How to Think About the Cost Of Major Gift Fundraising–A Six-Part Series

#1 – Why You Need To Worry About Cost

The great thing about Jeff is I can always count on him to rev up the conversation, say outrageous things that always have a chunk of truth in them and generally push the edges.  Then when he is done with his pontificating I come in with the rest of the data, information and content that rounds the thing out.

That’s what’s great about our relationship – we work as a great team to deliver the ying and the yang of our major gift concepts with a great measure of inspiration and enthusiasm added to solid concepts, strategies and process.

So when it came to talking about the subject of cost, Jeff said: “Richard, I can’t stomach the topic.  It doesn’t inspire me or hardly interest me.”  Of course, he was half kidding, because I have watched him deal very professionally with this very important topic.

OK, Jeff – I’ll handle it!

We see so many large major gift teams and one person shops who do not get this right – and that’s why we need to talk about it.  I have heard this statement from major gift people in all kinds of situations – from the multi-million dollar non-profit to the very small one…

“Look!  All I have to do is raise the money.  I don’t need to be sitting around worrying about all that administrative, budget stuff.  So, leave me alone and let me get on with it!”

That could very easily be what you have thought or said when some manager came around and was trying to get into a discussion on budget, support, costs, etc.

The fact is that right now, as you are reading this, there are raging arguments happening in charities of all sizes all around the world about how much a major gift program should cost; how much we should pay for a MGO; what kind of support a MGO should have; what kind of ROI we should expect in a major gift program, and; when we should add new MGOs to the program.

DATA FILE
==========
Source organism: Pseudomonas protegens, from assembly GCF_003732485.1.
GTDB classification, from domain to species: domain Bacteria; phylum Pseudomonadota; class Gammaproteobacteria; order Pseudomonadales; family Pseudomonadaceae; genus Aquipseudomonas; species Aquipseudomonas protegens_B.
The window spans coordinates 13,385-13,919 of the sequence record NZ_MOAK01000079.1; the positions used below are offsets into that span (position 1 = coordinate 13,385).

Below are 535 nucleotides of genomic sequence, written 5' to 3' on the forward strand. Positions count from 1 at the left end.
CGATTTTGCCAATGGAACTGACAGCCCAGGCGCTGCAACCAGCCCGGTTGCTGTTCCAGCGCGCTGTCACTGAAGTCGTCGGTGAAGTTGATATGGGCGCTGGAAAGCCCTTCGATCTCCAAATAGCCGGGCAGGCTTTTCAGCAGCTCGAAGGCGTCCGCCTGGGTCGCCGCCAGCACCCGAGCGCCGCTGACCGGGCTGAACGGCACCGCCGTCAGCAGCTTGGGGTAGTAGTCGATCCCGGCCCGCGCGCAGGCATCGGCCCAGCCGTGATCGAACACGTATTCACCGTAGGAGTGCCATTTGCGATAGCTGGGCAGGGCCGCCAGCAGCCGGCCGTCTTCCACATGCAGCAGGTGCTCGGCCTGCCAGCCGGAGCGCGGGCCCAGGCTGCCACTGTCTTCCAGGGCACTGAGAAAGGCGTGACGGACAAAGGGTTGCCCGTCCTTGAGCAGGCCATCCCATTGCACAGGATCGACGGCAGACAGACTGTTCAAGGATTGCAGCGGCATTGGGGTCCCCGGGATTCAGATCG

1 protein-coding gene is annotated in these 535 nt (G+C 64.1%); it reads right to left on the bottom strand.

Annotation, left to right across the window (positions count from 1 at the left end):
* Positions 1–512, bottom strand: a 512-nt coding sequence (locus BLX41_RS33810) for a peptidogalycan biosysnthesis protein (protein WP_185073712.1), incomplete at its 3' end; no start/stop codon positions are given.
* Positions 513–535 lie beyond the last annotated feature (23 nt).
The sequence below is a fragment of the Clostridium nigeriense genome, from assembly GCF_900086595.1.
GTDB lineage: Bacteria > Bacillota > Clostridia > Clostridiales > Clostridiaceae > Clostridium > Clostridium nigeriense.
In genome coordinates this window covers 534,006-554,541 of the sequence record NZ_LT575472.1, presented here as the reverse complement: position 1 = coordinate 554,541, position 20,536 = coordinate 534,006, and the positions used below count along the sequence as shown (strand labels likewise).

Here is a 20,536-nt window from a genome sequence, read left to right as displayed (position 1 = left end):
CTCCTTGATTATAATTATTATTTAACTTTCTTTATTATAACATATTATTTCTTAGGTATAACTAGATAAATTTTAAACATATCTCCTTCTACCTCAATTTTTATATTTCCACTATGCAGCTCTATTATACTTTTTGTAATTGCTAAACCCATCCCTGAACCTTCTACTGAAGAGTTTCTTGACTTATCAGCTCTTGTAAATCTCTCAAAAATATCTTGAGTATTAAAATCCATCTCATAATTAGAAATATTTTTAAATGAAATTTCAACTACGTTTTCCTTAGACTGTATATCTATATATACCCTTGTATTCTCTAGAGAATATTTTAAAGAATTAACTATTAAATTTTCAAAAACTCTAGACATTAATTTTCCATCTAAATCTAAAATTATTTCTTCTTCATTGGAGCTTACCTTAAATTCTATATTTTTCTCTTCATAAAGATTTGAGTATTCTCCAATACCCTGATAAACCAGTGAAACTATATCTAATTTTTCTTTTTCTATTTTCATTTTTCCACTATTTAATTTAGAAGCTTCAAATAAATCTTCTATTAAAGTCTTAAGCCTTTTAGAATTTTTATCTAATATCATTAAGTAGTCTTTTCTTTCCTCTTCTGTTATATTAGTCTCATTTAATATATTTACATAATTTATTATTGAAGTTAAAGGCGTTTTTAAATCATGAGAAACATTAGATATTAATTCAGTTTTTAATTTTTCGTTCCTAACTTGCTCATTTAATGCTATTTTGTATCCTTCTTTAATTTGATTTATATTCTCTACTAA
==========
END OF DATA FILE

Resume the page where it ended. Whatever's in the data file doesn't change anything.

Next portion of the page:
That is why we decided to talk about the Economics of Major Gift Fundraising in this 6 part series which starts today.  If you’re like Jeff, this isn’t your favorite subject, but stay with me on it – I think it will be worth your time. And your job as a MGO, a manager of major gifts, or even if you’re a one-person shop, could depend entirely on how you handle this one subject.

“Whoa!  You trying to scare me?”

Nope.  I just want to help create understanding that in this world of diminishing financial resources and competition for the dollar there are some key financial realities you should know about that will help you:

  • Manage your caseload better.
  • Manage the major gift program more effectively whether you are part of a larger team or you are just one person in a very small charity.
  • Have a wee bit more compassion for the management need to secure a better return on the investment it is making in the major gift program.
  • Keep your job.

In all of our posts to date, Jeff and I have consistently said that major gifts is NOT about the money.  We believe that to our core.  Major gifts is fundamentally about a donor transferring value from themselves to something they care about. So that, in a few words, explains our relationship to the donor.

But there is another key relationship in this equation.  It is the relationship of the MGO and his or her manager to the organization.  And that is why I have titled this series How to Think About the Cost of Major Gift Fundraising.  You and your manager do need to worry about the cost to raise the money you are securing from major donors.  Why?